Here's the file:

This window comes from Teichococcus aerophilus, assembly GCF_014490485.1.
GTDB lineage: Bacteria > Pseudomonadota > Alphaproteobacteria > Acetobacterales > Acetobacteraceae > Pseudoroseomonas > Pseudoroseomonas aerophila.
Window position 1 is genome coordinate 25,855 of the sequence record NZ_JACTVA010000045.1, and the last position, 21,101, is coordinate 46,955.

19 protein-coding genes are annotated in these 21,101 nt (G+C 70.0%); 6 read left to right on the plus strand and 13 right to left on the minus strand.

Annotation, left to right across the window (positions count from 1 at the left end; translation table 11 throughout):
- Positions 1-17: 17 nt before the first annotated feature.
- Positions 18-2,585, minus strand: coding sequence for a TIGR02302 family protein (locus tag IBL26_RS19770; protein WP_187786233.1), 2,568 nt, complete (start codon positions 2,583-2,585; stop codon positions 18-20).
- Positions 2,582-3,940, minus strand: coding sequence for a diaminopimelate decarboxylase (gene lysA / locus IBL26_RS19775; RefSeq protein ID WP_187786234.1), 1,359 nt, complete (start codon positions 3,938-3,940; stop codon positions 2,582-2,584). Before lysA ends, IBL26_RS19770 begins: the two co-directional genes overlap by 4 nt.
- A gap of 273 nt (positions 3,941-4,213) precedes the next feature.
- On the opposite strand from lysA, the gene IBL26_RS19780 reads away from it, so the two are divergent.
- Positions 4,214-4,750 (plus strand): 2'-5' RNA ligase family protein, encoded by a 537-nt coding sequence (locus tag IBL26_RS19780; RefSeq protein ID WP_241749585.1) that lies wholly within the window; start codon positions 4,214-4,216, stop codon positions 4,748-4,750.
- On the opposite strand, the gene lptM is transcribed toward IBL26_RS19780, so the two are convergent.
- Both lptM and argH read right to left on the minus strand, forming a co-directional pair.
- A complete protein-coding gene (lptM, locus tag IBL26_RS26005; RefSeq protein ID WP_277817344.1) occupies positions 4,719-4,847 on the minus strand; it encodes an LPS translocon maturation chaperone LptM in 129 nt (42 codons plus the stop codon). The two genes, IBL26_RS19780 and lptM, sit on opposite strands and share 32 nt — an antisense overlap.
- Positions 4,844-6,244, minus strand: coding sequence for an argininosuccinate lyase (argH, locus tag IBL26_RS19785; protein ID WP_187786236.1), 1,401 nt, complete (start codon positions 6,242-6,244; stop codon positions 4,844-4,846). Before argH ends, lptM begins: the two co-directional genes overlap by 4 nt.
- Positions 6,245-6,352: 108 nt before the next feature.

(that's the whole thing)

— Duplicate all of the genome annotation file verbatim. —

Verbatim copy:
This window comes from Teichococcus aerophilus, assembly GCF_014490485.1.
GTDB lineage: Bacteria > Pseudomonadota > Alphaproteobacteria > Acetobacterales > Acetobacteraceae > Pseudoroseomonas > Pseudoroseomonas aerophila.
Window position 1 is genome coordinate 25,855 of the sequence record NZ_JACTVA010000045.1, and the last position, 21,101, is coordinate 46,955.

19 protein-coding genes are annotated in these 21,101 nt (G+C 70.0%); 6 read left to right on the plus strand and 13 right to left on the minus strand.

Annotation, left to right across the window (positions count from 1 at the left end; translation table 11 throughout):
- Positions 1-17: 17 nt before the first annotated feature.
- Positions 18-2,585, minus strand: coding sequence for a TIGR02302 family protein (locus tag IBL26_RS19770; protein WP_187786233.1), 2,568 nt, complete (start codon positions 2,583-2,585; stop codon positions 18-20).
- Positions 2,582-3,940, minus strand: coding sequence for a diaminopimelate decarboxylase (gene lysA / locus IBL26_RS19775; RefSeq protein ID WP_187786234.1), 1,359 nt, complete (start codon positions 3,938-3,940; stop codon positions 2,582-2,584). Before lysA ends, IBL26_RS19770 begins: the two co-directional genes overlap by 4 nt.
- A gap of 273 nt (positions 3,941-4,213) precedes the next feature.
- On the opposite strand from lysA, the gene IBL26_RS19780 reads away from it, so the two are divergent.
- Positions 4,214-4,750 (plus strand): 2'-5' RNA ligase family protein, encoded by a 537-nt coding sequence (locus tag IBL26_RS19780; RefSeq protein ID WP_241749585.1) that lies wholly within the window; start codon positions 4,214-4,216, stop codon positions 4,748-4,750.
- On the opposite strand, the gene lptM is transcribed toward IBL26_RS19780, so the two are convergent.
- Both lptM and argH read right to left on the minus strand, forming a co-directional pair.
- A complete protein-coding gene (lptM, locus tag IBL26_RS26005; RefSeq protein ID WP_277817344.1) occupies positions 4,719-4,847 on the minus strand; it encodes an LPS translocon maturation chaperone LptM in 129 nt (42 codons plus the stop codon). The two genes, IBL26_RS19780 and lptM, sit on opposite strands and share 32 nt — an antisense overlap.
- Positions 4,844-6,244, minus strand: coding sequence for an argininosuccinate lyase (argH, locus tag IBL26_RS19785; protein ID WP_187786236.1), 1,401 nt, complete (start codon positions 6,242-6,244; stop codon positions 4,844-4,846). Before argH ends, lptM begins: the two co-directional genes overlap by 4 nt.
- Positions 6,245-6,352: 108 nt before the next feature.